Do dock lines go with the boat? - SailNet Community
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post #1 of 85 Old 05-14-2013 Thread Starter
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Do dock lines go with the boat?

Hey guys. I'm buying a boat from a guy and I love the boat but the seller has been completely a pain in the butt from the start. Well long story short I've purchased the boat with a contract stating there were some stuff the seller was going to take with him off the boat. I'm about to take the boat out of his slip to my marina but now he is claiming the dock lines stay. I assumed the dock lines go with the boat and the contract stated everything goes with the boat except for the listed items...the dock lines aren't listed. I've paid him, he's signed over the boat, I think I should be able to keep the lines.

Did I assume wrong? Do you consider dock lines be part of the slip or part of the boat? I need opinions before I start butting heads.

Thanks
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post #2 of 85 Old 05-14-2013
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Re: Do dock lines go with the boat?

whats the contract say? you get the lines. docks don't need lines. the boat does. take the lines if it will not burn any bridges that you may need in the future.
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post #3 of 85 Old 05-14-2013
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Re: Do dock lines go with the boat?

Unless the mrs. braided them dock lines on her naked thighs as an anniversary present he's being an incredible jerk.
Not worth butting heads over, Harbor Freight, Walmart et al usually carry some 3/8 pretty cheap.
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Re: Do dock lines go with the boat?

If the dock lines were not included in the list on the contract, I would think you have cause to push back. After all, that's the point of making a list of things that don't stay with the boat.

However, if it was me, I'd probably not waste the energy depending on the condition of the docklines and how easily I could just pop over to a marine store and buy some of my own. And if the seller was a pain from the start, it'd be the easiest way to be done with him and move on.

Good luck.

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Re: Do dock lines go with the boat?

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Originally Posted by capttb View Post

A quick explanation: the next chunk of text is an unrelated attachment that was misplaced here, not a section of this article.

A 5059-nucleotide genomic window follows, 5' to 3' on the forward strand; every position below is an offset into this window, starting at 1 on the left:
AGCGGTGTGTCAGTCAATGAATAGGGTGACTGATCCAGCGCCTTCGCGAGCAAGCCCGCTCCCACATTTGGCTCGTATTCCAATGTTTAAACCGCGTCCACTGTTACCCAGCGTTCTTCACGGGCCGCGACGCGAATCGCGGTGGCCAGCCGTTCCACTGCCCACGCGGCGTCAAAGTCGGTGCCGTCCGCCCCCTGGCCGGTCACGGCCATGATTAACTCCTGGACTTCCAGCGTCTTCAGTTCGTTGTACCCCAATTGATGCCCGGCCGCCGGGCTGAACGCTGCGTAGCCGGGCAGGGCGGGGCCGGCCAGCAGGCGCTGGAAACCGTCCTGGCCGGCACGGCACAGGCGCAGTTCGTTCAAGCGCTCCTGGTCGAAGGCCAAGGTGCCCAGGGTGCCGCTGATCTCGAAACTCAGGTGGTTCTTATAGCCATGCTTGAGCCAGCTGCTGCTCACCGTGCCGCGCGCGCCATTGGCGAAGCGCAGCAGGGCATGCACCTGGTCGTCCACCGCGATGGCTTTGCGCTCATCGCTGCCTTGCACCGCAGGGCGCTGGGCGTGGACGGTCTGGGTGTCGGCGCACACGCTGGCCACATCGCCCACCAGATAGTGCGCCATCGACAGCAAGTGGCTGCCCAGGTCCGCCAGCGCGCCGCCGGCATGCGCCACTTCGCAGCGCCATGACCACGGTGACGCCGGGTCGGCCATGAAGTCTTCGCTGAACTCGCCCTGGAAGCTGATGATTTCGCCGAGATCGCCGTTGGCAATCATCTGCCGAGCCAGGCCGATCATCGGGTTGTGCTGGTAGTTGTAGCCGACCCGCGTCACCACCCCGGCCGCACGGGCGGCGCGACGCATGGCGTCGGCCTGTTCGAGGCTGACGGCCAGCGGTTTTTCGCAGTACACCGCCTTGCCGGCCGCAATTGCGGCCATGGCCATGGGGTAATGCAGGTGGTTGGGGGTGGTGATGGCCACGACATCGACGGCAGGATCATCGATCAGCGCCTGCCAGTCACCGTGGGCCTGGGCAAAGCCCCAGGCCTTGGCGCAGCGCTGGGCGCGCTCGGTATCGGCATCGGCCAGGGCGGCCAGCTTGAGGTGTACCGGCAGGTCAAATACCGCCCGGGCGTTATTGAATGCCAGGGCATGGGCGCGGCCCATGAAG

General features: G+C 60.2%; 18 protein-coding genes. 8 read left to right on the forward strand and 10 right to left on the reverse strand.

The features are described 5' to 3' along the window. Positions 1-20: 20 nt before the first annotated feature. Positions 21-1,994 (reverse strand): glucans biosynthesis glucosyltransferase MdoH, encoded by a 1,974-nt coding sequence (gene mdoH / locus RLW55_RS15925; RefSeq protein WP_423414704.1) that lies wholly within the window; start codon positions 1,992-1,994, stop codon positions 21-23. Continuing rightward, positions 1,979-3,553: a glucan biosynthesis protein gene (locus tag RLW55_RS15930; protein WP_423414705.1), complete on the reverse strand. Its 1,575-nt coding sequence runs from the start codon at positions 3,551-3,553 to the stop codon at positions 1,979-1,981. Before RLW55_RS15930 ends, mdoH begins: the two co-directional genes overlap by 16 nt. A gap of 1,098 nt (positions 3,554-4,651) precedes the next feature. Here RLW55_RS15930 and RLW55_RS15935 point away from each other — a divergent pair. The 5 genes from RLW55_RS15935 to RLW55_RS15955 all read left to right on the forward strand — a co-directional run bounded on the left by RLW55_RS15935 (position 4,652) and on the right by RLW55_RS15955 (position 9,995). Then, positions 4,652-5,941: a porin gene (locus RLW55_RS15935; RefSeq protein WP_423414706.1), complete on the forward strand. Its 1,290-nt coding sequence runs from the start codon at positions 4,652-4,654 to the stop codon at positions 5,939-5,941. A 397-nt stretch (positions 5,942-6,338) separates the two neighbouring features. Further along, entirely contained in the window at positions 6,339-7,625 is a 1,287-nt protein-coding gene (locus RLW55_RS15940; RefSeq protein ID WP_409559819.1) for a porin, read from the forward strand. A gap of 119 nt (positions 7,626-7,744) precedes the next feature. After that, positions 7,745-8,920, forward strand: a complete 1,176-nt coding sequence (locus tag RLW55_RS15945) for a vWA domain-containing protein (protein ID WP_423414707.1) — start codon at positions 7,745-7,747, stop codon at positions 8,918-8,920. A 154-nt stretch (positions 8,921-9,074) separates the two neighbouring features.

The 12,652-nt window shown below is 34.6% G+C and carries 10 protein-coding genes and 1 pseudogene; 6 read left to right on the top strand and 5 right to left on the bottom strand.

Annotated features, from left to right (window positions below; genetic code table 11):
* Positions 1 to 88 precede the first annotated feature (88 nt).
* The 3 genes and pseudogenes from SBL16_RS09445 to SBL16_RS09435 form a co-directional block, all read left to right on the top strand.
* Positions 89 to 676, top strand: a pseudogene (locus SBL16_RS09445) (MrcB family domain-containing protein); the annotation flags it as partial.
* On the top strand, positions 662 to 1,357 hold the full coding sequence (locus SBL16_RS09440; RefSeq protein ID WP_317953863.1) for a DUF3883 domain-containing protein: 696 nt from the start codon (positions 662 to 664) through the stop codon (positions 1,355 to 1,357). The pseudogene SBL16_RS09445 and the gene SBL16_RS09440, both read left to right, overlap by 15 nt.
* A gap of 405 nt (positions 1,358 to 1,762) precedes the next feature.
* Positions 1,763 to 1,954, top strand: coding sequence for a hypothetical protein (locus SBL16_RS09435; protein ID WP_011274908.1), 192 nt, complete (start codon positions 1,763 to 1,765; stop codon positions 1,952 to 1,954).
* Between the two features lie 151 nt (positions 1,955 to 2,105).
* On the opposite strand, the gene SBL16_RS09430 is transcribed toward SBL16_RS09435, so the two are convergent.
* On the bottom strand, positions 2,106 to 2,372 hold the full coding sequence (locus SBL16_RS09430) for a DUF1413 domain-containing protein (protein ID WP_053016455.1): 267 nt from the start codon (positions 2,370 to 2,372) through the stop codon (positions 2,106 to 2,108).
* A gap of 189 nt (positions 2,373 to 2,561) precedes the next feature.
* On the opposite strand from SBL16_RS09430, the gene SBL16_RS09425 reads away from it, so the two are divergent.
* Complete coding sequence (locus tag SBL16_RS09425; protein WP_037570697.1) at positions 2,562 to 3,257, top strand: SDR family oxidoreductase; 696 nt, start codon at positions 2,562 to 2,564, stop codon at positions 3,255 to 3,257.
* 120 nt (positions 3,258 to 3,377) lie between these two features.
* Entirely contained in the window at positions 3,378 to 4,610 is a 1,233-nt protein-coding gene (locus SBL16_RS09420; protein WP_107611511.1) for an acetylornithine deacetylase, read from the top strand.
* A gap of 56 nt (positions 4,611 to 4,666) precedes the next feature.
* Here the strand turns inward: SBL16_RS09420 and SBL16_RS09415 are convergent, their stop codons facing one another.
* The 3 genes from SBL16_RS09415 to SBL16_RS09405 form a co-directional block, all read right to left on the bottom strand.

Not worth butting heads over, Harbor Freight, Walmart et al usually carry some 3/8 pretty cheap.

X10. Move on, and have fun with your new purchase.


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post #6 of 85 Old 05-14-2013
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Re: Do dock lines go with the boat?

I concur with overbored and capttb. Take the lines if they're not specifically listed in the contract.
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post #7 of 85 Old 05-14-2013
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Re: Do dock lines go with the boat?

Is this a one-of-a-kind boat? If not, tell him that unless he performs under the contract, you'll be stopping payment on the check. There are too many other boats for sale out there.

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Re: Do dock lines go with the boat?

While I agree with Donna and the others, if you aren't in a position to go get new lines (e.g., need to be out of the slip NOW, and only just realizing that you don't have lines for when you're at your destination), you're kind of stuck.

Plus, even if you leave to buy lines, you never know what else the seller will take off the boat in your absence (unless, unlike me, you had the foresight to bring your own lock and key with you, or someone who will keep the boat company for you).

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post #9 of 85 Old 05-14-2013 Thread Starter
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I think you're right. They are really nice dock lines though and it's a 35ft boat so the 3/8 might be alittle small. He's already removed stuff from the boat after I had bought it. It was just not anything I've cared about.... frustrating!
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post #10 of 85 Old 05-14-2013
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Re: Do dock lines go with the boat?

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Originally Posted by blr972 View Post
...I've purchased the boat with a contract stating there were some stuff the seller was going to take with him off the boat. I'm about to take the boat out of his slip to my marina but now he is claiming the dock lines stay. I assumed the dock lines go with the boat and the contract stated everything goes with the boat except for the listed items...the dock lines aren't listed. I've paid him, he's signed over the boat, I think I should be able to keep the lines.

Did I assume wrong? Do you consider dock lines be part of the slip or part of the boat? I need opinions before I start butting heads.

Thanks
Your situation illustrates the need to define exactly what you are buying, and how a list of excluded items isn't clear enough. On the contract I used for my own purchase in Va./Md., you can see "mooring lines" are included in subparagraph 1(f):

CONTRACT OF SALE